Hundreds of Fish Die in Lake Balboa

Park workers found several hundred dead fish floating on Lake Balboa in the Sepulveda Dam Recreation Area early Wednesday, apparently killed after oxygen flow to the man-made lake was accidentally disrupted.

The dead fish, including trout and catfish planted in the lake last winter and this spring, had to be scooped from the water by parks employees in boats.

Dick Ginevan, chief city recreation and park supervisor for the valley region, said the fish apparently suffocated during the night when the Donald C. Tillman Reclamation Plant was temporarily shut down for construction.

Each day, the Tillman plant pumps an average of about 20 million gallons of reclaimed waste water into year-old Lake Balboa. It is the sole source of fresh water to the lake, said plant manager Bob Birk.

The plant was shut down for about four hours late Tuesday, said Sam Furuta, assistant director of the city's Bureau of Sanitation. Birk said the shutdown, announced ahead of time to lake managers, was necessary to allow the plant to switch over to a newly completed discharge pipe.

Parks officials mistakenly thought that the lake's built-in aeration system would keep oxygen levels sufficiently high during the shutdown, despite the lack of fresh water, Ginevan said.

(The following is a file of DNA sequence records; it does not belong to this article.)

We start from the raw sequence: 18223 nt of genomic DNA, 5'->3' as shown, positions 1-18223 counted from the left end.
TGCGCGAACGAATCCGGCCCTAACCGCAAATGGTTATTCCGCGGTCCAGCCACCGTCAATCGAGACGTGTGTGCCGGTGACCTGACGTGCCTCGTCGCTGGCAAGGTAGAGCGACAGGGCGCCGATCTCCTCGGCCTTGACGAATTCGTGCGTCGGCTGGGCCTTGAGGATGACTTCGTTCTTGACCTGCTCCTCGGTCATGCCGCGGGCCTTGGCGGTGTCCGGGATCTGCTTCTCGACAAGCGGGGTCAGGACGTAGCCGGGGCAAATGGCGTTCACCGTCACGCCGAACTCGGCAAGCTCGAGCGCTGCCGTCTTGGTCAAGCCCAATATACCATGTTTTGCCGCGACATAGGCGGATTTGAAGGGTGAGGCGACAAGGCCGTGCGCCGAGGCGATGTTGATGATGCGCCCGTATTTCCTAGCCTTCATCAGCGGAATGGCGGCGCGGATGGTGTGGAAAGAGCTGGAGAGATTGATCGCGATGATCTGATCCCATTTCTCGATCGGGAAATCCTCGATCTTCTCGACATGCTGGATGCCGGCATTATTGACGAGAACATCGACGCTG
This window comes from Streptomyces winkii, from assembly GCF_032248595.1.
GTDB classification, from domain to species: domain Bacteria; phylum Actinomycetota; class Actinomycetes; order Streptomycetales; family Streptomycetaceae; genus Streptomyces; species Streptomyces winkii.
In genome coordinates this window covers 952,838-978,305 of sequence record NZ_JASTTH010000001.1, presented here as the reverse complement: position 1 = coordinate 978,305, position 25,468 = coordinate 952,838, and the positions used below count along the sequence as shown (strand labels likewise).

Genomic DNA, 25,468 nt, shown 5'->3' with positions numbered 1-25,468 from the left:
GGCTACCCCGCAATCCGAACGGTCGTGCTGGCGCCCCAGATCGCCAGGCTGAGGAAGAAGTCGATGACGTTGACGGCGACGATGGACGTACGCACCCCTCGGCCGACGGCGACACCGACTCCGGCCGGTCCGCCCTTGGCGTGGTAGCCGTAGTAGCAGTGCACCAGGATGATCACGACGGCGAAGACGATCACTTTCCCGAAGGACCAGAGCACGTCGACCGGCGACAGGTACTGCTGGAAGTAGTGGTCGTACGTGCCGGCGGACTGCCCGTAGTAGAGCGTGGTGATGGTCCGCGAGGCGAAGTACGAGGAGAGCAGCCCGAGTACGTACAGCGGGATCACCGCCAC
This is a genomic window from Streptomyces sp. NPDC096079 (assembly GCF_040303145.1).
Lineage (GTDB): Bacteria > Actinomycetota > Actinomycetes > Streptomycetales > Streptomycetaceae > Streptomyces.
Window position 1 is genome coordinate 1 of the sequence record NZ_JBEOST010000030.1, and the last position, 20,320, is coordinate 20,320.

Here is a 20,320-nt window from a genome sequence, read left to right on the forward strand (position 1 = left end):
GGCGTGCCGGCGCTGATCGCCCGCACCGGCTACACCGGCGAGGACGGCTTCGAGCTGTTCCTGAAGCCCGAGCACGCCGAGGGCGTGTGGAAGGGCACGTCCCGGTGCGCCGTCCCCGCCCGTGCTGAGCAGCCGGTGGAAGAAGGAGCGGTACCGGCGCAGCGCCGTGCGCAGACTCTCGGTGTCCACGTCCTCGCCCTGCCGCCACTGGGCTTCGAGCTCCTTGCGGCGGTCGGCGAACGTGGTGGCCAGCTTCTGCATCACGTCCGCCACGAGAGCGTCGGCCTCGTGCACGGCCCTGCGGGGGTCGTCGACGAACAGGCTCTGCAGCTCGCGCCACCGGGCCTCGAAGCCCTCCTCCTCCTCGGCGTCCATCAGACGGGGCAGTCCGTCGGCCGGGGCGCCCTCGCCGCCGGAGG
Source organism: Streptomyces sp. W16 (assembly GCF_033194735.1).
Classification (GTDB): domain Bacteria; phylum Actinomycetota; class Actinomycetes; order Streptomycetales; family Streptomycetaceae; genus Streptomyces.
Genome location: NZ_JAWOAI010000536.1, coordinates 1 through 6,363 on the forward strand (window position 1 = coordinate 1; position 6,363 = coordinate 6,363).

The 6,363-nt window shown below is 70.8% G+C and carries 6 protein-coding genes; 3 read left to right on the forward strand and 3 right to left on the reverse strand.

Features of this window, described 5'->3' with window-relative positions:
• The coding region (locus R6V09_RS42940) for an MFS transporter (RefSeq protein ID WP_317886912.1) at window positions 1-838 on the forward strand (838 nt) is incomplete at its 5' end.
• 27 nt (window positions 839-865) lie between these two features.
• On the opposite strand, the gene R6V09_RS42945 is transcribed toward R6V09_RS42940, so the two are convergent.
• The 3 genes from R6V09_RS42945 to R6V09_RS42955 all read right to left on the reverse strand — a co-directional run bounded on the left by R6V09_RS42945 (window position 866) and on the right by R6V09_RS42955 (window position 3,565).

"We haven't had a fish kill all summer, but things break down, things happen," Ginevan said. "It's a learning process for us. We are dealing here with nature." Bob Hayes, public information director for the city Board of Public Works, said the plant shutdown was unavoidable for safety reasons.

"I can appreciate the fact that fish died, but if we didn't do what we had to do, we'd be in violation of all sorts of federal and state regulations," he said.

Public works and parks officials are scheduled to meet today to discuss the mishap, said Eric Rose, spokesman for City Councilwoman Laura Chick.

Meanwhile, Ginevan said the Parks Department plans to continue planting fish in the lake. So far about 14,000 trout, 20,000 catfish and about 500 blue gill have been released there.

Copyright © 2019, Los Angeles Times
EDITION: California | U.S. & World